A 2004 study recruited 10 pregnant women with major depression for a 5-week clinical trial where participants were assigned to either 7,000-lux (the bright-light therapy group) or 500-lux (the placebo group) for 60 minutes daily. Like the 2002 study, the Hamilton Depression Rating Scale, Seasonal Affective Disorders Version was used to evaluate treatment effects. After the 5-week period, participants were given the option to continue for an additional 5 weeks. Results from the first 5 weeks were inconclusive, but for those that remained for 10 weeks, the bright-light therapy group showed statistically significant improved depression compared to the placebo group.
A 2011 study recruited 27 pregnant women with major depression for a 5-week clinical trial where participants were assigned to either 7,000-lux (the bright-light therapy group) or 70-lux (the dim-red/placebo group) 60-minute daily sessions. The researchers monitored participants weekly by analyzing changes in the rating scale scores from 17 of the 29-item Structured Interview Guide for the Hamilton Depression Rating Scale (HDRS) and the total score including the Atypical Depression Supplement (SIGH-ADS). Results based on both measures showed improved depression symptoms in participants that underwent bright light therapy when compared to those that did not.
Current and ongoing studies
Thanks in part to the promise of these earlier studies, researchers have been motivated to further investigate the potential of light therapy for pregnancy-related depression in larger groups of women.
Chronobiology, Sleep Related Risk Factors and Light Therapy in Perinatal Depression: The Life-ON Project
A 3-year long international study, completed in late 2020, used several methods to compare outcomes of bright-light therapy for the treatment of depression symptoms. The researchers recruited 450 women and followed them from early pregnancy (10-15 gestational weeks) until one year after delivery. Although the results of this study have not yet been published as of mid-2022, it is anticipated that this study will bring increased appreciation of the impact of improved sleep quality and reduced rate of sleep disorders in pregnancy-related depression.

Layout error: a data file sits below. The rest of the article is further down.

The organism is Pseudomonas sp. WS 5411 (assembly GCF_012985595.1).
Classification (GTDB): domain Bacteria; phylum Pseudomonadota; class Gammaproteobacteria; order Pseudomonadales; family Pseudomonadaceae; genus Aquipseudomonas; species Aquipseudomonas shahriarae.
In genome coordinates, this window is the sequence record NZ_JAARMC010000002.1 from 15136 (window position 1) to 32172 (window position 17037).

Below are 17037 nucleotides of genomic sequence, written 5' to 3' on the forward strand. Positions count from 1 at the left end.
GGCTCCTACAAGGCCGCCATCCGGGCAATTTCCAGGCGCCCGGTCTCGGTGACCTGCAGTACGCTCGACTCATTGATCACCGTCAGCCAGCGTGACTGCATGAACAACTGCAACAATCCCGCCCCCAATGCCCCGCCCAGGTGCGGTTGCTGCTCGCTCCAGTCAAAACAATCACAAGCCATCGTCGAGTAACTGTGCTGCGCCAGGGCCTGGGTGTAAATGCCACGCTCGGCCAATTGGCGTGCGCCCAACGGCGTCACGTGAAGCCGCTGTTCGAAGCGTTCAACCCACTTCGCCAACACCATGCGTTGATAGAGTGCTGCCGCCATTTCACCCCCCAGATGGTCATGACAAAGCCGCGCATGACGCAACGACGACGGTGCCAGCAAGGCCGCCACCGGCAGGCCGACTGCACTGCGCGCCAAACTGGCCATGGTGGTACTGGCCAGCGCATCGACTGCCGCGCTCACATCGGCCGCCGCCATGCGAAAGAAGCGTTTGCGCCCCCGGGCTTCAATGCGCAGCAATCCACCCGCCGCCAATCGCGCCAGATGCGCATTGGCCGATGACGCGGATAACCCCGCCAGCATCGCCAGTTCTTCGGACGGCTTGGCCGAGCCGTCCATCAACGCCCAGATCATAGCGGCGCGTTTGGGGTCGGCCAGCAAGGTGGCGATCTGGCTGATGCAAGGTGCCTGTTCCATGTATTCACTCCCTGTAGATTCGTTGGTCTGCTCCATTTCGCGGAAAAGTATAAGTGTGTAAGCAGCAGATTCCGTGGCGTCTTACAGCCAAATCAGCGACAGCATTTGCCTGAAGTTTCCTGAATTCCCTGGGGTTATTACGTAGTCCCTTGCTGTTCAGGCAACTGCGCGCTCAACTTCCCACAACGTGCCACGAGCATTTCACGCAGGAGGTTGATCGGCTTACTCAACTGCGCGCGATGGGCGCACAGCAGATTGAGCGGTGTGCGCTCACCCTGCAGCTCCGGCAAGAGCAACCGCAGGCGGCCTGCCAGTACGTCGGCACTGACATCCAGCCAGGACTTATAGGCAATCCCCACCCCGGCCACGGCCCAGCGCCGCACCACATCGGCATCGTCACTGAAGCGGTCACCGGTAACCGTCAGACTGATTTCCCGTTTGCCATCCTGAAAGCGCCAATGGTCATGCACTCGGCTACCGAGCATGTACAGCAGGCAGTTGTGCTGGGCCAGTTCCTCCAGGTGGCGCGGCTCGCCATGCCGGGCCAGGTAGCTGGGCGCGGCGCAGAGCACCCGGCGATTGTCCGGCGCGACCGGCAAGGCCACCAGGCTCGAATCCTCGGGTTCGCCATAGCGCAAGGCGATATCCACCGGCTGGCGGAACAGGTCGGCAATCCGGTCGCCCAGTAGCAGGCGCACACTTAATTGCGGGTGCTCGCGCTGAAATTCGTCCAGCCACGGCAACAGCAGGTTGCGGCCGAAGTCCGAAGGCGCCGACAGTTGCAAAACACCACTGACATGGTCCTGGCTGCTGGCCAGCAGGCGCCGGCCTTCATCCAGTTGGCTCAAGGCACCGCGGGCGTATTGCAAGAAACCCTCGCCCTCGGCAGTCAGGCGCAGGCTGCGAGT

Personalized integrated chronotherapy for perinatal depression
An ongoing study begun in late 2020 and expected to end in late 2024 aims to recruit 220 pregnant women between 18 and 40 years old with depression, and possibly anxiety, followed from their third trimester to 18 weeks after delivery. The goal is to test “whether adding light therapy and a prescribed sleep schedule to usual treatment for depression can reduce depression and anxiety symptoms during pregnancy and [after delivery].”.
The participants will be randomly assigned to a “usual care” group — where they will receive talk therapy and/or medications — or “personalized integrated chronotherapy” where they will receive “usual care” supplemented by 60-minute sessions of bright light therapy every morning.
The study coordinators state, “Both groups will have their sleep and light levels monitored during [the] 3rd trimester of pregnancy (weeks 28-40) and weeks 2-6 and 18 after the baby is born.” Study participants will wear at-home wrist activity monitors to monitor sleep patterns, and saliva samples to measure melatonin levels. This study should greatly increase our knowledge of the action of chronotherapy in resolving pregnancy-related depression.
Previous, current, and ongoing studies — and stories of struggles like Cloe Alvardo’s during her third pregnancy — demonstrate the need to better understand how natural remedies, such as chronotherapy, may be vital for supplementing pregnancy-related mental health treatment. This is an especially important consideration given that several candidate medications cannot be used by women while pregnant.
Marwan Hamed is a research scientist, public health practitioner, and freelance writer for CET.